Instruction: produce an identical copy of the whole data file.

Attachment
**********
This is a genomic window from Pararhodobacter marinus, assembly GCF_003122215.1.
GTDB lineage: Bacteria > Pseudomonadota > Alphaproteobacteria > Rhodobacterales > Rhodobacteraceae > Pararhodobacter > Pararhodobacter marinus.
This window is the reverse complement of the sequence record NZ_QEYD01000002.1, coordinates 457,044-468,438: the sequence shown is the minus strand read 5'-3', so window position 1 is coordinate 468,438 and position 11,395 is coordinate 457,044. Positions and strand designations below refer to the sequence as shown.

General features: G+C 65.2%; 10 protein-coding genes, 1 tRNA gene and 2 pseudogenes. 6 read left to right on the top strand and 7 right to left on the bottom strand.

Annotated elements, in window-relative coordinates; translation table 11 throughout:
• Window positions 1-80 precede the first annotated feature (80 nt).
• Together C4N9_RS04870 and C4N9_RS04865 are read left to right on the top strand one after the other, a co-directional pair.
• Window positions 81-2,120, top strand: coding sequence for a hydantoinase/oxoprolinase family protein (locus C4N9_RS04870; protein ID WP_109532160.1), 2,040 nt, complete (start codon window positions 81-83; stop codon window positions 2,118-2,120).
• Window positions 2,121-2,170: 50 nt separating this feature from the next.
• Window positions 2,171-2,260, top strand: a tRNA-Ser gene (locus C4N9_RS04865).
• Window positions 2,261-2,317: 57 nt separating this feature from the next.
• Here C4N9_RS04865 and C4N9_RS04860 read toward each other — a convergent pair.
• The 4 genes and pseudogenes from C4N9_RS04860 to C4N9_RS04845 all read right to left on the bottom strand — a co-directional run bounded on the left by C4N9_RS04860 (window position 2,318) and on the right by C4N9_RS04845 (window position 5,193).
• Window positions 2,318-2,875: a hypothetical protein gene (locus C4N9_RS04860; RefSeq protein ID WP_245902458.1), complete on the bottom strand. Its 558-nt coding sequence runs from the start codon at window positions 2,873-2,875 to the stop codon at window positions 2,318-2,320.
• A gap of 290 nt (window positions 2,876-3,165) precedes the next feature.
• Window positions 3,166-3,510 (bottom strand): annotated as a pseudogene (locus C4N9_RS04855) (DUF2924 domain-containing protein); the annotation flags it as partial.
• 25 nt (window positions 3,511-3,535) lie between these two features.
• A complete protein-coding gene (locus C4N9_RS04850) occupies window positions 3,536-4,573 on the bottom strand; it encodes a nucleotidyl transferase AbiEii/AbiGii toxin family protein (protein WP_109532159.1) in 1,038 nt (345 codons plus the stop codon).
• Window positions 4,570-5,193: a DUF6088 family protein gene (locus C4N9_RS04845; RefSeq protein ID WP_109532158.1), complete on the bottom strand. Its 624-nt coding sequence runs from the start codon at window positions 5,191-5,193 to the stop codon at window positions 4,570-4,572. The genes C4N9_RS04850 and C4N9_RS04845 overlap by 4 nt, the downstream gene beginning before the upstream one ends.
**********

This is a genomic window from Pararhodobacter marinus, assembly GCF_003122215.1.
GTDB lineage: Bacteria > Pseudomonadota > Alphaproteobacteria > Rhodobacterales > Rhodobacteraceae > Pararhodobacter > Pararhodobacter marinus.
This window is the reverse complement of the sequence record NZ_QEYD01000002.1, coordinates 457,044-468,438: the sequence shown is the minus strand read 5'-3', so window position 1 is coordinate 468,438 and position 11,395 is coordinate 457,044. Positions and strand designations below refer to the sequence as shown.

General features: G+C 65.2%; 10 protein-coding genes, 1 tRNA gene and 2 pseudogenes. 6 read left to right on the top strand and 7 right to left on the bottom strand.

Annotated elements, in window-relative coordinates; translation table 11 throughout:
• Window positions 1-80 precede the first annotated feature (80 nt).
• Together C4N9_RS04870 and C4N9_RS04865 are read left to right on the top strand one after the other, a co-directional pair.
• Window positions 81-2,120, top strand: coding sequence for a hydantoinase/oxoprolinase family protein (locus C4N9_RS04870; protein ID WP_109532160.1), 2,040 nt, complete (start codon window positions 81-83; stop codon window positions 2,118-2,120).
• Window positions 2,121-2,170: 50 nt separating this feature from the next.
• Window positions 2,171-2,260, top strand: a tRNA-Ser gene (locus C4N9_RS04865).
• Window positions 2,261-2,317: 57 nt separating this feature from the next.
• Here C4N9_RS04865 and C4N9_RS04860 read toward each other — a convergent pair.
• The 4 genes and pseudogenes from C4N9_RS04860 to C4N9_RS04845 all read right to left on the bottom strand — a co-directional run bounded on the left by C4N9_RS04860 (window position 2,318) and on the right by C4N9_RS04845 (window position 5,193).
• Window positions 2,318-2,875: a hypothetical protein gene (locus C4N9_RS04860; RefSeq protein ID WP_245902458.1), complete on the bottom strand. Its 558-nt coding sequence runs from the start codon at window positions 2,873-2,875 to the stop codon at window positions 2,318-2,320.
• A gap of 290 nt (window positions 2,876-3,165) precedes the next feature.
• Window positions 3,166-3,510 (bottom strand): annotated as a pseudogene (locus C4N9_RS04855) (DUF2924 domain-containing protein); the annotation flags it as partial.
• 25 nt (window positions 3,511-3,535) lie between these two features.
• A complete protein-coding gene (locus C4N9_RS04850) occupies window positions 3,536-4,573 on the bottom strand; it encodes a nucleotidyl transferase AbiEii/AbiGii toxin family protein (protein WP_109532159.1) in 1,038 nt (345 codons plus the stop codon).
• Window positions 4,570-5,193: a DUF6088 family protein gene (locus C4N9_RS04845; RefSeq protein ID WP_109532158.1), complete on the bottom strand. Its 624-nt coding sequence runs from the start codon at window positions 5,191-5,193 to the stop codon at window positions 4,570-4,572. The genes C4N9_RS04850 and C4N9_RS04845 overlap by 4 nt, the downstream gene beginning before the upstream one ends.